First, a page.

With all that, it's much easier (in my opinion) to write one collection of static text files (in XML, CSV, or some DSL/what-have-you), run them through a Perl/Python script, and presto! Code!

I do not work at JPL, so I cannot provide any detail that is not in the video, with one exception. I've heard that the autogenerated C code is written by Python scripts, and the amount of autocoding in a project varies greatly depending on who the FSW lead is.

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    This might shed some light on Wind River, the contractor who makes VxWorks: windriver.com/news/press/pr.html?ID=10901 I've read that NASA has a team of people whose job is to find as many bugs as they can in the control system code written by another team. The bug-finding team is rewarded for bugs they find and they are really quite good in finding arcane bugs. When a bug is found, a 5Y-type analysis is done to find out how the software dev process could be improved to eliminate the possibility of similar bugs in the future. A very painstaking and expensive process.
    – Jim Raden
    Commented Aug 6, 2012 at 17:47
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    @JimRaden When the direct cost of failure for a probe runs from several hundred million to several billion dollars and several years (if at all) for a redo attempt extreme paranoia in QA is justified. The indirect costs in the form of dozens/hundreds of grad students losing years of work and having to restart on their phd work and various new professors who were counting on data from it to supply their tenure track research is another major hit but much harder to quantify than the line items in the NASA budget. Commented Aug 6, 2012 at 18:41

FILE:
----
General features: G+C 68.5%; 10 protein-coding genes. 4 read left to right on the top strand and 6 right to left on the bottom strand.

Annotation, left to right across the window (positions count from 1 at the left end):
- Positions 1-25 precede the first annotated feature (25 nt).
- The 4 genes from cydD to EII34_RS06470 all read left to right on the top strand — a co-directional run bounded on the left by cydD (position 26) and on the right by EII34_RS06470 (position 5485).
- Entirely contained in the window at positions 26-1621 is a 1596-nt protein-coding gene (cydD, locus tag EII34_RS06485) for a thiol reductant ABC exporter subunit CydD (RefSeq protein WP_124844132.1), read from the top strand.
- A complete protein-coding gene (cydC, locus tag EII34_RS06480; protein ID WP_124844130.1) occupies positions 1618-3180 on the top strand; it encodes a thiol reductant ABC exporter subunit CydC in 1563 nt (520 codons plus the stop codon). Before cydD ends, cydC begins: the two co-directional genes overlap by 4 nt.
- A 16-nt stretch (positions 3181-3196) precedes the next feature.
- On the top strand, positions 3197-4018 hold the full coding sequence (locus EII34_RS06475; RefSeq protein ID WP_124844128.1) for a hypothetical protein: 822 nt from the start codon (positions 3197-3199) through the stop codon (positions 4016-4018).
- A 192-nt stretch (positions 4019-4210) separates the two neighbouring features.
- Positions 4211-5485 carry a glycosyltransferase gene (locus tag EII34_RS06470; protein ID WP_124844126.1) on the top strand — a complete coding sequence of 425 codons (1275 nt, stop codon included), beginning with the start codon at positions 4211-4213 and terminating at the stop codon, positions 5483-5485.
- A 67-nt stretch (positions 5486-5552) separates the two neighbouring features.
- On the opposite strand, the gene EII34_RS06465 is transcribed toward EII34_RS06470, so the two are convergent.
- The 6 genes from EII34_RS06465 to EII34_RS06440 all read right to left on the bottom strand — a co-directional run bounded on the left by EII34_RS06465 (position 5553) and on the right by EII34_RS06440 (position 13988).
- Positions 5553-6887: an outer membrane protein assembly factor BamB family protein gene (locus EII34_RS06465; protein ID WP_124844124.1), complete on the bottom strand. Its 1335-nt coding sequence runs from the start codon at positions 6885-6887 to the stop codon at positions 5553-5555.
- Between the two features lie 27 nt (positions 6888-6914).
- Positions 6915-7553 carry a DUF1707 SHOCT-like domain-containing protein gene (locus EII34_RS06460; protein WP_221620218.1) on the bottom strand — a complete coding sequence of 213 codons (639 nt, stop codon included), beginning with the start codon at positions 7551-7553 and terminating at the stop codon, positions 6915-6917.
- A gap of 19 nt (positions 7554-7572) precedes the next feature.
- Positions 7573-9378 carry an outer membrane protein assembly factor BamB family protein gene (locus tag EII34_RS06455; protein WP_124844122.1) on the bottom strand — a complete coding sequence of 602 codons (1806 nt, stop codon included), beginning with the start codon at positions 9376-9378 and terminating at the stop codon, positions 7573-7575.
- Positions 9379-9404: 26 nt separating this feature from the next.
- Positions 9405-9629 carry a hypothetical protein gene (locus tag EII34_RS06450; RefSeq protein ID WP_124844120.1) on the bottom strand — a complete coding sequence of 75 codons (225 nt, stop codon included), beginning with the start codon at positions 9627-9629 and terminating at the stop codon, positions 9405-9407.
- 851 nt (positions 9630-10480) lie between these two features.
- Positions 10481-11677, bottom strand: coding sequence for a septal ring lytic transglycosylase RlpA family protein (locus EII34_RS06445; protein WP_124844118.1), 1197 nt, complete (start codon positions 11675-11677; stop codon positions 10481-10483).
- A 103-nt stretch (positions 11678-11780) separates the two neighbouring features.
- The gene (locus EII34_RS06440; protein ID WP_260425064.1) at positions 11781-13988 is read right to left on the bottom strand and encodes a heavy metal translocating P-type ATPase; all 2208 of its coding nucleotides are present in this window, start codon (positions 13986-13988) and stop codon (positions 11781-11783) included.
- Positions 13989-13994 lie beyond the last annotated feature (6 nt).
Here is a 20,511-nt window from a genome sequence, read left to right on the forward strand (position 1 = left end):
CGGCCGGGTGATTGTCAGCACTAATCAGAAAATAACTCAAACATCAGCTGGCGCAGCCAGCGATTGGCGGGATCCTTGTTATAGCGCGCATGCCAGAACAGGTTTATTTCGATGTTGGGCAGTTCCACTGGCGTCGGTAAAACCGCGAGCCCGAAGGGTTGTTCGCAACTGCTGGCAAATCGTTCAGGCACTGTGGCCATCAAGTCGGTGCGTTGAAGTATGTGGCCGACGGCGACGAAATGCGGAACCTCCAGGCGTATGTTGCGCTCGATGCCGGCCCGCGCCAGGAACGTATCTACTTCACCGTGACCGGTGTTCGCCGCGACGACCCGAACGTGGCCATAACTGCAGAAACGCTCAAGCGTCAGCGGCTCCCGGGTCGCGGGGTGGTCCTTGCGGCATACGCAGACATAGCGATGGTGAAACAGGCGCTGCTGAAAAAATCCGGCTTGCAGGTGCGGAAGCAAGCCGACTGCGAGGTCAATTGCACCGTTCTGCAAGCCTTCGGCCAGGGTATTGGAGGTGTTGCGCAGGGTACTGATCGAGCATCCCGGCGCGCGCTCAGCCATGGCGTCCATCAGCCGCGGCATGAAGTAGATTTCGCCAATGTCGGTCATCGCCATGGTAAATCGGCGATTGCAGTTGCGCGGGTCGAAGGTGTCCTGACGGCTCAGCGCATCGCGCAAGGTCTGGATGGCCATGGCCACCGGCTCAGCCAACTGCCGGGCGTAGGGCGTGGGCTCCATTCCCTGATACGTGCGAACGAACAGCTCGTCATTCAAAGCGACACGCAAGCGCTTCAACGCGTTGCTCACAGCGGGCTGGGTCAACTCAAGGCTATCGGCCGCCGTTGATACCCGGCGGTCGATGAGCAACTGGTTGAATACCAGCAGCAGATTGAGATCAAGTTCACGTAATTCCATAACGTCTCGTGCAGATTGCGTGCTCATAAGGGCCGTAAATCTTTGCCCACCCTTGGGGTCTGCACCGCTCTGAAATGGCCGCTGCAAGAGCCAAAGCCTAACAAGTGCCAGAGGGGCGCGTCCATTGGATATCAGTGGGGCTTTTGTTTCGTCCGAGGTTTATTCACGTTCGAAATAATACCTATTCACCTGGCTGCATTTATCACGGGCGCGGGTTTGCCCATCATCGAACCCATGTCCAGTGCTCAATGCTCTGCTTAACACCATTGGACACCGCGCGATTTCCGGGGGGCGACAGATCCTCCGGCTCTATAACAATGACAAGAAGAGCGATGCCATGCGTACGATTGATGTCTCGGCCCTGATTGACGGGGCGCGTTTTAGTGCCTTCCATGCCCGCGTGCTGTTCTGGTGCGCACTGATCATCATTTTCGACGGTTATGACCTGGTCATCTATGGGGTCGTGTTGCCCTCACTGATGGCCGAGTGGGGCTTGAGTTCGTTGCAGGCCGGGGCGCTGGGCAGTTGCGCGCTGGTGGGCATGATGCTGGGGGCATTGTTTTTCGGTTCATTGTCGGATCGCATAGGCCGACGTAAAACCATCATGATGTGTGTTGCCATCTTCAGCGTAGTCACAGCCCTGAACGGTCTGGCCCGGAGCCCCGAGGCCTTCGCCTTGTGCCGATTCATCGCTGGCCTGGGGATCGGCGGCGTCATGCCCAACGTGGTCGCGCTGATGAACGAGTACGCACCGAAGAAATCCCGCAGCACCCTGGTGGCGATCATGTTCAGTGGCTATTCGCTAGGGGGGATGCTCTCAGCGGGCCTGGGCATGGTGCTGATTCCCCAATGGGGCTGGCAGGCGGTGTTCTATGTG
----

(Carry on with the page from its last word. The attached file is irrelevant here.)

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    What was the C auto-generated from? Please tell me that it was not Simulink. :-) Commented Aug 6, 2012 at 20:54
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    @William Payne The keynote states that some of it are autogenerated protocol encoding/decoding routines (for communication with earth), generated by python programs from XML descriptions.
    – nos
    Commented Aug 7, 2012 at 9:36
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    Automagically generating code from ICDs is kinda cool. I like the idea! I would have used YAML rather than XML, though. :-) Commented Aug 7, 2012 at 13:41